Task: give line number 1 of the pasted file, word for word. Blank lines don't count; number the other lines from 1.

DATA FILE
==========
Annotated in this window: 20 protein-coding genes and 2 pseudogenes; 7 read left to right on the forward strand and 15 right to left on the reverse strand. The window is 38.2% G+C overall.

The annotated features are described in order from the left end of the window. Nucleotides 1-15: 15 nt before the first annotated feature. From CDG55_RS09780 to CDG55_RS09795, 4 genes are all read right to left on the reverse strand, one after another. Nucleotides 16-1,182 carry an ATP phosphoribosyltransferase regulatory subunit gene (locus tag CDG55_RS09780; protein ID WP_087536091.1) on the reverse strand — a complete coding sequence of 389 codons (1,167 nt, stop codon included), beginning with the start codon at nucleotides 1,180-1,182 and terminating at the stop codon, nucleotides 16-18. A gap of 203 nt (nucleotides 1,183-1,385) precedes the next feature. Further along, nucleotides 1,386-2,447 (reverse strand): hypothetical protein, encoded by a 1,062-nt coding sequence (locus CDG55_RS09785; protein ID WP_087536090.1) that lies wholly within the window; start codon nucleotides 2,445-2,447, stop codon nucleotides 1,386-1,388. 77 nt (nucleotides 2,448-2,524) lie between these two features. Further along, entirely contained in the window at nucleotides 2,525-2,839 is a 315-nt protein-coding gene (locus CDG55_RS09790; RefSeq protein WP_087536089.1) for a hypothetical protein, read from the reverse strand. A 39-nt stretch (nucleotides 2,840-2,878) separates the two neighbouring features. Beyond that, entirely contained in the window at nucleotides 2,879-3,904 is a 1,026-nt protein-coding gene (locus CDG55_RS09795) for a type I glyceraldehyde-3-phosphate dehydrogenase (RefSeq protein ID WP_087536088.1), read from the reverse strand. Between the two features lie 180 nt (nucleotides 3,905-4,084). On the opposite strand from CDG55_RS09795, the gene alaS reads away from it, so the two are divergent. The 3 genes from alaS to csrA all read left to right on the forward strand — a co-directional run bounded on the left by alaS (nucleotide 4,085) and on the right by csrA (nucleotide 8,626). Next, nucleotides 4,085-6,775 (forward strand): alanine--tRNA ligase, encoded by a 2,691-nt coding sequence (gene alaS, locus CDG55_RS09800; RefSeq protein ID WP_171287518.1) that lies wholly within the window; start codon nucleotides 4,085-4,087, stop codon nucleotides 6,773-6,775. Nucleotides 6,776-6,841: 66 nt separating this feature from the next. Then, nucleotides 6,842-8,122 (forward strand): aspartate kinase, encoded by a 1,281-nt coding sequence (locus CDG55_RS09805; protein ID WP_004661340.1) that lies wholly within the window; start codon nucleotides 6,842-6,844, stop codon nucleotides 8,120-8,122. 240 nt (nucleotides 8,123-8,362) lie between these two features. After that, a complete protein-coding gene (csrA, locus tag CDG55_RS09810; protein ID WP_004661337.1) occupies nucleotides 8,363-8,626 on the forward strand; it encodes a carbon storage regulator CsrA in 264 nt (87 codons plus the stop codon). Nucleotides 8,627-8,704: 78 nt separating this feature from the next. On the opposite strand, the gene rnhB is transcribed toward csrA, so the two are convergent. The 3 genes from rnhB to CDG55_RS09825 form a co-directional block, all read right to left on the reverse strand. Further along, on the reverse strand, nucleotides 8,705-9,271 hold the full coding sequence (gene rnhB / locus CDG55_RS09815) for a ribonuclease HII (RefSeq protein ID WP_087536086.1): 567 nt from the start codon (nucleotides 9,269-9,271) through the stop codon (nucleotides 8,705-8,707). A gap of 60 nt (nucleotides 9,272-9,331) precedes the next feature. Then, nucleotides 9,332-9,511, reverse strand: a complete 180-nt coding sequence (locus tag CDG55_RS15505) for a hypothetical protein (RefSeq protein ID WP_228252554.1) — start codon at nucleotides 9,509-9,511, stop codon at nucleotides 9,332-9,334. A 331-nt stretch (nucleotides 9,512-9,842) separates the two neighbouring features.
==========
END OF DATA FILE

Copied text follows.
Annotated in this window: 20 protein-coding genes and 2 pseudogenes; 7 read left to right on the forward strand and 15 right to left on the reverse strand. The window is 38.2% G+C overall.